#1 Texas warns it could prosecute OSCE poll monitors10-25-2012, 07:12 AMcali (75,227 posts)
Texas warns it could prosecute OSCE poll monitors
LOS ANGELES — The southern US state of Texas has warned it could prosecute election observers from the OSCE, a global body that regularly monitors voting around the world, if they try to visit polling stations next month.
In a letter to the election-monitoring head at the Organization for Security and Cooperation in Europe (OSCE), Texas attorney general Greg Abbott said the group's views on the November 6 US elections were "legally irrelevant."
And he warned that OSCE observers, deployed for White House and other election races in two weeks' time, will not be allowed to come wthin 100 feet of a polling station in the famously no-nonsense state.
Good....I hope the AG does do that. But i think some dummies need to learn more before they open their mouths:
Sherman A1 (9,599 posts)
5. And TX could end up in some hot water.
I believe we are dealing with some international treaties here and they would then have the full force of Federal Law.Lets just paint some happy clouds over at the sunshine and lollipop land
10-25-2012, 07:29 AM
Dummies rush in to prove, once again...
Some of us are wise. Some of us are otherwise.
Liberalism is just communism sold by the drink.
10-25-2012, 09:25 AM
- Join Date
- Mar 2002
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I wonder what the dipshit OSCE "monitors" would say to the New Black Panther scum???May the FORCE be with you!
10-25-2012, 03:03 PM--Odysseus
Sic Hacer Pace, Para Bellum.
Before you can do things for people, you must be the kind of man who can get things done. But to get things done, you must love the doing, not the people!
10-25-2012, 03:05 PM
Text of the letter:
October 23, 2012
Ambassador Daan Everts
Office for Democratic Institutions and Human Rights
Organization for Security and Co-operation in Europe
UI. Miodowa 10
Dear Ambassador Everts:
The Organization for Security and Co-operation in Europe (OSCE) will reportedly dispatch election observers to the State of Texas to monitor the November 2012 general election. While it remains unclear exactly what your monitoring is intended to achieve, or precisely what tactics you will use to achieve the proposed monitoring, OSCE has stated publicly that it will visit polling stations on Election Day as part of its monitoring plan.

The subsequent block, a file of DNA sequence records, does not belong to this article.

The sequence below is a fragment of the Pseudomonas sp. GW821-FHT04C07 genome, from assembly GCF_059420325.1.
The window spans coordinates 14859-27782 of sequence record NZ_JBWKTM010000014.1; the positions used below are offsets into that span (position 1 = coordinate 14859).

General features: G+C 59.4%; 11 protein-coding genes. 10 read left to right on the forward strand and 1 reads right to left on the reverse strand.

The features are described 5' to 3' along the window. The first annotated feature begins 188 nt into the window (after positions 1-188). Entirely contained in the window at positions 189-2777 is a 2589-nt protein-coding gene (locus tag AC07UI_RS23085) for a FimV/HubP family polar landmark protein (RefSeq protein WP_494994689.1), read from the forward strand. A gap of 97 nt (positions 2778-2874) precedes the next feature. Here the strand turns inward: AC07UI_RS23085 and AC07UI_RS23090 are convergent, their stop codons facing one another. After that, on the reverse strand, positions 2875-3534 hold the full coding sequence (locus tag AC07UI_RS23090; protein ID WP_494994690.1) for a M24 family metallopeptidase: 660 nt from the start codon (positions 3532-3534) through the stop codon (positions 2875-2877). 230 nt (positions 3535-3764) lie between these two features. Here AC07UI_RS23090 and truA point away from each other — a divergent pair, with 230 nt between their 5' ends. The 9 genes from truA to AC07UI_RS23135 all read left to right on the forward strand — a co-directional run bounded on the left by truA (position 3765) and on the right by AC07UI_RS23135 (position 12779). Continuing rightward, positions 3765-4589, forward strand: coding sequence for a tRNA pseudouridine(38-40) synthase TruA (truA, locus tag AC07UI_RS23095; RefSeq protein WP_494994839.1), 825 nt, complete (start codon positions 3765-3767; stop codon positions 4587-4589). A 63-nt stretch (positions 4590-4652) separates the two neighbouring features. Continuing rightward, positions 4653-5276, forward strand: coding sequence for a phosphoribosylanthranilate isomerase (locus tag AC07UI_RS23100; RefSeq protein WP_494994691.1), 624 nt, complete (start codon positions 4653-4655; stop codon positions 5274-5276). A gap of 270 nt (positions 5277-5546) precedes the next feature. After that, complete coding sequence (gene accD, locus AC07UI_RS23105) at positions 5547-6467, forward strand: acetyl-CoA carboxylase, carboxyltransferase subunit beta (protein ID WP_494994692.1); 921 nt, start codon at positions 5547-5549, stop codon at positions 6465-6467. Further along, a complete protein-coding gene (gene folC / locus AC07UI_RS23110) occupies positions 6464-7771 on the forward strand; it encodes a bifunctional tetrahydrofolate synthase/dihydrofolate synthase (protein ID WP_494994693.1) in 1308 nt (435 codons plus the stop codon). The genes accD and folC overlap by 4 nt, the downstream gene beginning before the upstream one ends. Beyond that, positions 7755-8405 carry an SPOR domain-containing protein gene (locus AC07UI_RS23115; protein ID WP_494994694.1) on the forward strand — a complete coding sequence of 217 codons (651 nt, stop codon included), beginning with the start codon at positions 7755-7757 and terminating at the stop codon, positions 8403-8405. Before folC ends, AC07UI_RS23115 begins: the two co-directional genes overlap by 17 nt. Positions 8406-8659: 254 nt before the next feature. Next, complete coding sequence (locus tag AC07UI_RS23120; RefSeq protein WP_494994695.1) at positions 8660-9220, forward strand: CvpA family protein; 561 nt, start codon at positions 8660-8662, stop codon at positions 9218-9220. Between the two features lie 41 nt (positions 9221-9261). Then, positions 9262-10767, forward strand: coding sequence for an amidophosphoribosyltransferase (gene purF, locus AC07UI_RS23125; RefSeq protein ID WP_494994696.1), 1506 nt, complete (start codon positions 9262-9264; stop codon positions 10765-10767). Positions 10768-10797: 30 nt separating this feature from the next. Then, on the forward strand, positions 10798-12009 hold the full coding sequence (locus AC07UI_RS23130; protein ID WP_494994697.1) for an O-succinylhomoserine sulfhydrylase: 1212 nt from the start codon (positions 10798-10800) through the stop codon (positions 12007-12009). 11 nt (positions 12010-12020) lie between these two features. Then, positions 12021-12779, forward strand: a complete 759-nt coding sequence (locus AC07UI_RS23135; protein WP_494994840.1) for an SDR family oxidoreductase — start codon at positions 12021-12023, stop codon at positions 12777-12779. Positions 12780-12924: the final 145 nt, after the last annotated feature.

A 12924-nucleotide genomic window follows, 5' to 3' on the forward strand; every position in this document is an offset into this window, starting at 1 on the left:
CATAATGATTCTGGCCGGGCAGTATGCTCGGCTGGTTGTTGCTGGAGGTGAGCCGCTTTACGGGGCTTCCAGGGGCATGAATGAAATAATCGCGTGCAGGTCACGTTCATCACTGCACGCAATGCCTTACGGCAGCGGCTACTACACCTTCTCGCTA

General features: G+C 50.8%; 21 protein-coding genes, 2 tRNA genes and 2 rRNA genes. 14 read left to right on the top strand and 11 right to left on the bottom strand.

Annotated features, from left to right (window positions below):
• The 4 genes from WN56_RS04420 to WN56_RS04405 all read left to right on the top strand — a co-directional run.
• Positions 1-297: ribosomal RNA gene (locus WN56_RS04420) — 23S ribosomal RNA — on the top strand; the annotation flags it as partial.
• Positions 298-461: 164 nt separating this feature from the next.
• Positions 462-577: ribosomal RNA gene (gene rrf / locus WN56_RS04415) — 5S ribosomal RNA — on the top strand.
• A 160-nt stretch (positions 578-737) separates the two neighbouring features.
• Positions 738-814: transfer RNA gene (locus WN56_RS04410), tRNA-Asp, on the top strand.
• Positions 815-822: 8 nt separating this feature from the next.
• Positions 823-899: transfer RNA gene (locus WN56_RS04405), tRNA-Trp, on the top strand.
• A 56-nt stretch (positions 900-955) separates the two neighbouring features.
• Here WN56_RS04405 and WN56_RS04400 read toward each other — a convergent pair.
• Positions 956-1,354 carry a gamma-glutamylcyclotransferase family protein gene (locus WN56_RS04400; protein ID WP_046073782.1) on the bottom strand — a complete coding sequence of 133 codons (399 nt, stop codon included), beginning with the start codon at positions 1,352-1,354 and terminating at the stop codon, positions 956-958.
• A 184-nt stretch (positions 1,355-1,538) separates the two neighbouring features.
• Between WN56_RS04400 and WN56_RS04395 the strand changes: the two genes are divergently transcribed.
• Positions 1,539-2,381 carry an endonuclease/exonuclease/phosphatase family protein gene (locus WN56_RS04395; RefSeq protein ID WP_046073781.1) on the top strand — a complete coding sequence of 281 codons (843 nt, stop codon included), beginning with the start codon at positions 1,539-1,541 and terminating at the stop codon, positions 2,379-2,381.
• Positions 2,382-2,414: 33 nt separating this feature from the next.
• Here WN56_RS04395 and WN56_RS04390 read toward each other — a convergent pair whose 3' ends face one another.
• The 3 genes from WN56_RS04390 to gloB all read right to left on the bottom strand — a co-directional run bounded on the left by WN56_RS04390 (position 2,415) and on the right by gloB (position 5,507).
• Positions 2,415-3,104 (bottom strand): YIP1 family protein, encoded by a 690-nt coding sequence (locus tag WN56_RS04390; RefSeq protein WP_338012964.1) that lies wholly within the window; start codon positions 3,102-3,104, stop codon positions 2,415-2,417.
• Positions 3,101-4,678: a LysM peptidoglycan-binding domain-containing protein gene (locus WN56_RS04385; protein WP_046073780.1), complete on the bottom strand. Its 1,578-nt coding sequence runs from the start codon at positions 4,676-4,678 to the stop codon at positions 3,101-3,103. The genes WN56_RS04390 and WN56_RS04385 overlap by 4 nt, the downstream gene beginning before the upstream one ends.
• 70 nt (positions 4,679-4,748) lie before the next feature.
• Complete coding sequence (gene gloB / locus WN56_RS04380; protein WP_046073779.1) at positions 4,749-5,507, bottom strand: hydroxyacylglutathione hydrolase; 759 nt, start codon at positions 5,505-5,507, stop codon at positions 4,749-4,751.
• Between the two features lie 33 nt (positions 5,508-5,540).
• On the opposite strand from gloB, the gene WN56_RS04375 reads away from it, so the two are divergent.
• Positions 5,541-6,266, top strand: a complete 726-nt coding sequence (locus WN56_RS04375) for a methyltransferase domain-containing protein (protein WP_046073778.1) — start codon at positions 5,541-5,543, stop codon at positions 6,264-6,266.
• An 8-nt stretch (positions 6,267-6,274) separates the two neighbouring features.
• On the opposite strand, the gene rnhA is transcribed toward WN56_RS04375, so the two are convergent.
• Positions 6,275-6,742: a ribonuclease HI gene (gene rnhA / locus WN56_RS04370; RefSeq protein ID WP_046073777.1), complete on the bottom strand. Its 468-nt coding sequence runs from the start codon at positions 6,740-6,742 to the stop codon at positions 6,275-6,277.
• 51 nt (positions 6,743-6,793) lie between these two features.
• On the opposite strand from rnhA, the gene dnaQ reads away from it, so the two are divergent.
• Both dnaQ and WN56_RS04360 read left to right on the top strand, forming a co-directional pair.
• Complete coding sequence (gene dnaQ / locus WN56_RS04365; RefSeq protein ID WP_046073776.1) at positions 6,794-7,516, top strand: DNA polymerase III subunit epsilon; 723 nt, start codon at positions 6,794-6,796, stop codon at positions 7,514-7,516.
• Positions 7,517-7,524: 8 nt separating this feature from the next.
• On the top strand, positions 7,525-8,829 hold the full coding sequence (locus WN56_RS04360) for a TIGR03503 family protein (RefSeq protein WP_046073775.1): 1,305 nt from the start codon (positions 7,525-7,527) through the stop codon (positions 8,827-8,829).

In April, you reportedly met with a group of organizations that have filed lawsuits challenging election integrity laws enacted by the Texas Legislature. One of those organizations, Project Vote, is closely affiliated with ACORN, which collapsed in disgrace after its role in a widespread voter-registration fraud scheme was uncovered. In September, a federal appeals court rejected Project Vote’s challenge to the State’s voter-registration regulations and allowed Texas to continue enforcing laws that were enacted to protect the integrity of the voter-registration process.
According to a letter that Project Vote and other organizations sent to you, OSCE has identified Voter ID laws as a barrier to the right to vote. That letter urged OSCE to monitor states that have taken steps to protect ballot integrity by enacting Voter ID laws. The OSCE may be entitled to its opinions about Voter ID laws, but your opinion is legally irrelevant in the United States, where the Supreme Court has already determined that Voter ID laws are constitutional.
If OSCE members want to learn more about our election processes so they can improve their own democratic systems, we welcome the opportunity to discuss the measures Texas has implemented to protect the integrity of elections. However, groups and individuals from outside the United States are not allowed to influence or interfere with the election process in Texas. This State has robust election laws that were carefully crafted to protect the integrity of our election system. All persons—including persons connected with OSCE—are required to comply with these laws.
Elections and election observation are regulated by state law. The Texas Election Code governs anyone who participates in Texas elections—including representatives of the OSCE. The OSCE’s representatives are not authorized by Texas law to enter a polling place. It may be a criminal offense for OSCE’s representatives to maintain a presence within 100 feet of a polling place’s entrance. Failure to comply with these requirements could subject the OSCE’s representatives to criminal prosecution for violating state law.
Attorney General of Texas
Color and emphasis mine.........
Four boxes keep us free: the soap box, the ballot box, the jury box, and the cartridge box.
THIS POST WILL BE MONITORED BY THE NSA
10-25-2012, 03:29 PM
- Join Date
- Mar 2002
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Just shoot them.May the FORCE be with you!
10-25-2012, 08:59 PM
To be a poll watcher in Pennsylvania you need a Watchers Certificate signed by a judge. In order to obtain a Watchers Certificate you have to be a registered voter in the county that you plan on doing the watching. There's no way some Frog is going to come to PA and expect to gain access to the inside of a polling place with or without a Watchers Cert.
I'm sure Frenchy will be violating no laws if he wants to stand 20 or so feet away from the entrance to the polling place just like every other person in the world has to do on election day.
I don't see what the beef is with this.Be Not Afraid.
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